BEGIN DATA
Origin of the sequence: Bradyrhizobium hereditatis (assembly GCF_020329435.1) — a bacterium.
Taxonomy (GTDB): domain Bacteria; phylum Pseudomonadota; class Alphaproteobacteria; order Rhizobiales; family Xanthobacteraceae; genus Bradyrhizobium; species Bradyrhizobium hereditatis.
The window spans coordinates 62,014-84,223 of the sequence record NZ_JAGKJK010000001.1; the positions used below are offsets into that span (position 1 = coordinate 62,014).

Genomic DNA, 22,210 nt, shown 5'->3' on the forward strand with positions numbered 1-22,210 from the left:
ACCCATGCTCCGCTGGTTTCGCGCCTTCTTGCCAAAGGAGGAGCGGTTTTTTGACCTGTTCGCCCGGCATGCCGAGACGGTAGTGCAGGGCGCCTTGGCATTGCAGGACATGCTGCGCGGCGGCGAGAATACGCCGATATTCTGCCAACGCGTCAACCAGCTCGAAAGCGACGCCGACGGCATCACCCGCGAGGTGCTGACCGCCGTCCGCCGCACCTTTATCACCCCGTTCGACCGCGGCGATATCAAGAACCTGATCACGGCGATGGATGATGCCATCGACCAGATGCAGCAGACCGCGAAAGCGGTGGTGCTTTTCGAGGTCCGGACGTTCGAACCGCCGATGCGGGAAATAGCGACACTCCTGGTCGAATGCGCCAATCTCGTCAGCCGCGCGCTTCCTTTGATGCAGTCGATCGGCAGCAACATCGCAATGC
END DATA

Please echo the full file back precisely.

Origin of the sequence: Bradyrhizobium hereditatis (assembly GCF_020329435.1) — a bacterium.
Taxonomy (GTDB): domain Bacteria; phylum Pseudomonadota; class Alphaproteobacteria; order Rhizobiales; family Xanthobacteraceae; genus Bradyrhizobium; species Bradyrhizobium hereditatis.
The window spans coordinates 62,014-84,223 of the sequence record NZ_JAGKJK010000001.1; the positions used below are offsets into that span (position 1 = coordinate 62,014).

Genomic DNA, 22,210 nt, shown 5'->3' on the forward strand with positions numbered 1-22,210 from the left:
ACCCATGCTCCGCTGGTTTCGCGCCTTCTTGCCAAAGGAGGAGCGGTTTTTTGACCTGTTCGCCCGGCATGCCGAGACGGTAGTGCAGGGCGCCTTGGCATTGCAGGACATGCTGCGCGGCGGCGAGAATACGCCGATATTCTGCCAACGCGTCAACCAGCTCGAAAGCGACGCCGACGGCATCACCCGCGAGGTGCTGACCGCCGTCCGCCGCACCTTTATCACCCCGTTCGACCGCGGCGATATCAAGAACCTGATCACGGCGATGGATGATGCCATCGACCAGATGCAGCAGACCGCGAAAGCGGTGGTGCTTTTCGAGGTCCGGACGTTCGAACCGCCGATGCGGGAAATAGCGACACTCCTGGTCGAATGCGCCAATCTCGTCAGCCGCGCGCTTCCTTTGATGCAGTCGATCGGCAGCAACATCGCAATGC